Running around Hyrule in nothing but a pair of century-old boxer briefs will take a lot out of a person. No one's gonna blame you if the camera coincidentally comes to a rest with a perfect view of Link's naked torso. Hell, wait long enough and an idle Link will show off his most legendary weapons.
Nintendo didn't have to do this. Nintendo didn't have to do any of this. Breath of the Wild would still be fantastic, but these little details will have us talking about this game for years.
No matter where you fall on the raging "weapon durability" debate, we can all agree that rusty weapons suck. The dismal combo of poor attack power and frustrating fragility make oxidized arms useless outside of the early game. At best, they'll do in a pinch when you need to throw a weapon at some dickhead enemy. But if you throw your rusty weapon at the right enemy -- say an Octorok on Death Mountain -- then something magical will happen.
Let me break down what went on here. Link threw a rusty sword just short of an Octorok. Said Octorok sucked up the blade, chewed on it, and spat out a brand-new sword. Really. As long as you have rusty weapons, you can do this as many times as you want (though the quality of the end-product will vary). This technique even works with rusty shields! That's how awesome this game is, you guys.
A ton of people asked me specifics about this on Reddit and Twitter, so here's the nitty-gritty: If you'd like to try this for yourself, the ruins around Hyrule Field have a lot of rusted weapons. If you can find Shae Mo'sah Shrine (right next to Death Mountain), follow the road North and around a couple bends to find your rust-suckers. Contrary to a popular myth, these Octoroks will not repair heavily damaged (non-rusty) weapons.
Should you attempt this wondrous feat, make sure to stand in a way that the Octorok isn't going to spit your loot off a cliff into the lava -- I learned that one the hard way.
You might have seen screenshots like this one across social media already, but it's too awesome to leave off the list. In addition to horses, you can in fact ride several different types of animals in Breath of the Wild, including bears. As long as you're sneaky enough, you can ride just about anything that has four legs and can also support your weight. Which means deer are also fair game.
For the most part, enemies are an exception to the four-legged rule (I'd be too scared to ride a Lynel anyway). But an exception to that exception is the Stalhorse.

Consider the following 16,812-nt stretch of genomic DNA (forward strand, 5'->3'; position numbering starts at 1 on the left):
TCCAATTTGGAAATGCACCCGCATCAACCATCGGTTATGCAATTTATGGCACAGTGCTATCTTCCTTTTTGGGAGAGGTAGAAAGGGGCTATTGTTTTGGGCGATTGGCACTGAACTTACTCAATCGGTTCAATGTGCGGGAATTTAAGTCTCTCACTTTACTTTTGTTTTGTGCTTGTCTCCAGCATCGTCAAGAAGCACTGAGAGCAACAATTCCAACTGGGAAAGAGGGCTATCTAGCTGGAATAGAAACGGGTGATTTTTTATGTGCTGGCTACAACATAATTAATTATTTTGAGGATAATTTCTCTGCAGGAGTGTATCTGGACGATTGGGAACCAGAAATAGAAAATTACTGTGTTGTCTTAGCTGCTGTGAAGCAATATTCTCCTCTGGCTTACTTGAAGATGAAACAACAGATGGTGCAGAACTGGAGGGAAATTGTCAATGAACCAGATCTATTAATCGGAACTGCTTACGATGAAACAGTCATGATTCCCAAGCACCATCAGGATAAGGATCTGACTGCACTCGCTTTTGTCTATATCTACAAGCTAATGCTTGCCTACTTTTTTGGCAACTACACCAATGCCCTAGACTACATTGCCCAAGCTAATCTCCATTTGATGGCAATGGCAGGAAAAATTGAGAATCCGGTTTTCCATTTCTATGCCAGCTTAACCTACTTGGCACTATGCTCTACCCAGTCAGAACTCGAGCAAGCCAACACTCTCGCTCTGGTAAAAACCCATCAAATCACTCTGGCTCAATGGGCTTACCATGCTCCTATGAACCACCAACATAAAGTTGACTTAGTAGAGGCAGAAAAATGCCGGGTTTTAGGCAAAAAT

You can't register non-horse mounts at stables, which is too bad, because I think we could all use a wild ride on Mr. Bones.
It's a rule: If a fantasy universe exists long enough, a unique language will just sort of manifest somewhere. In fact, various forms of the Hylian language have been around since A Link to the Past. Now with Breath of the Wild, we have a whole new language belonging to the Sheikah. These ancient people have almost vanished from Hyrule as of BotW, leaving behind their powerful technology (and also like 100 wrinkly old shrine monks waiting to hand out magic orbs in puzzle basements).
The Shiekah Language is pretty easy to understand since its symbols have 1-to-1 equivalents for the English alphabet. Pretty convienent!
Since remnants of the Sheikah civilization are ubiquitous to the point of being central to the plot, this new language is pretty much everywhere. The best part? Pay close enough attention and you can actually pick up a few tips.
The key to this early puzzle is the "Cryonis" rune, which allows link to summon a big ol' ice cube from any water source. The Sheikah language spells out "SLIDE UP" because solving the puzzle involves using Cryonis under the gate.
Not many people are going to run across that little nugget of info before they figure out the puzzle, but knowing the Sheikah alphabet is a bit more useful when you get the camera and open up that album of old photos.
Just in case some folks are still messing around in Gerudo Valley and avoiding the main quest, let's just say that finding the locations of these photos is important to the story. If you travel around enough you'll probably recognize a few landmarks here and there, but if you want to know the specific area to look, all you have to do is translate the Sheikah caption above the photo. Or just Google it, if you don't like fun.
Some of the messages are a bit uh, less meaningful than others. Like the phrases discovered in an E3 stream back before the game's release in 2016.
When the Sheikah Slate is downloading ye olde update, text scrolls down that reads "NOW LOADING." That makes sense, sure, but then there's the text next to it: "ALL YOUR BASE ARE--" If you're old enough to drink, you probably know the last three words of that sentence. Commence groaning now.
Yes, that was in fact a reference to the "All Your Base Are Belong To Us" meme, which was presumably still old when the Sheikah died out thousands of years ago. There are some things man wasn't meant to re-discover.